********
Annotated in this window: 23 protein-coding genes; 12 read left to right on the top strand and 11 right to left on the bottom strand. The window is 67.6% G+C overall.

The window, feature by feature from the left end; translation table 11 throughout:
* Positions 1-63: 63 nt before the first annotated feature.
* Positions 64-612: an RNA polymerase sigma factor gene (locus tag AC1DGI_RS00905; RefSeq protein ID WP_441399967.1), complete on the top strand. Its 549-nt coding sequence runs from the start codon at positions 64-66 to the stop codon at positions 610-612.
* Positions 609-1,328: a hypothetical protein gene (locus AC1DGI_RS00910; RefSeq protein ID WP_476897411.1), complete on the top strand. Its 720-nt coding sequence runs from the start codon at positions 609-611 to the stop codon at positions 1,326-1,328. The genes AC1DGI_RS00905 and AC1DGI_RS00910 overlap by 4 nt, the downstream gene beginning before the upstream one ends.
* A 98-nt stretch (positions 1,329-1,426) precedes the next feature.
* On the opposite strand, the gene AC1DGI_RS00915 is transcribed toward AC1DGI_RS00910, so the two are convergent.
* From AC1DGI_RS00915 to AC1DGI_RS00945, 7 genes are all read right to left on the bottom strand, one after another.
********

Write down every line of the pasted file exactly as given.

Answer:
Annotated in this window: 23 protein-coding genes; 12 read left to right on the top strand and 11 right to left on the bottom strand. The window is 67.6% G+C overall.

The window, feature by feature from the left end; translation table 11 throughout:
* Positions 1-63: 63 nt before the first annotated feature.
* Positions 64-612: an RNA polymerase sigma factor gene (locus tag AC1DGI_RS00905; RefSeq protein ID WP_441399967.1), complete on the top strand. Its 549-nt coding sequence runs from the start codon at positions 64-66 to the stop codon at positions 610-612.
* Positions 609-1,328: a hypothetical protein gene (locus AC1DGI_RS00910; RefSeq protein ID WP_476897411.1), complete on the top strand. Its 720-nt coding sequence runs from the start codon at positions 609-611 to the stop codon at positions 1,326-1,328. The genes AC1DGI_RS00905 and AC1DGI_RS00910 overlap by 4 nt, the downstream gene beginning before the upstream one ends.
* A 98-nt stretch (positions 1,329-1,426) precedes the next feature.
* On the opposite strand, the gene AC1DGI_RS00915 is transcribed toward AC1DGI_RS00910, so the two are convergent.
* From AC1DGI_RS00915 to AC1DGI_RS00945, 7 genes are all read right to left on the bottom strand, one after another.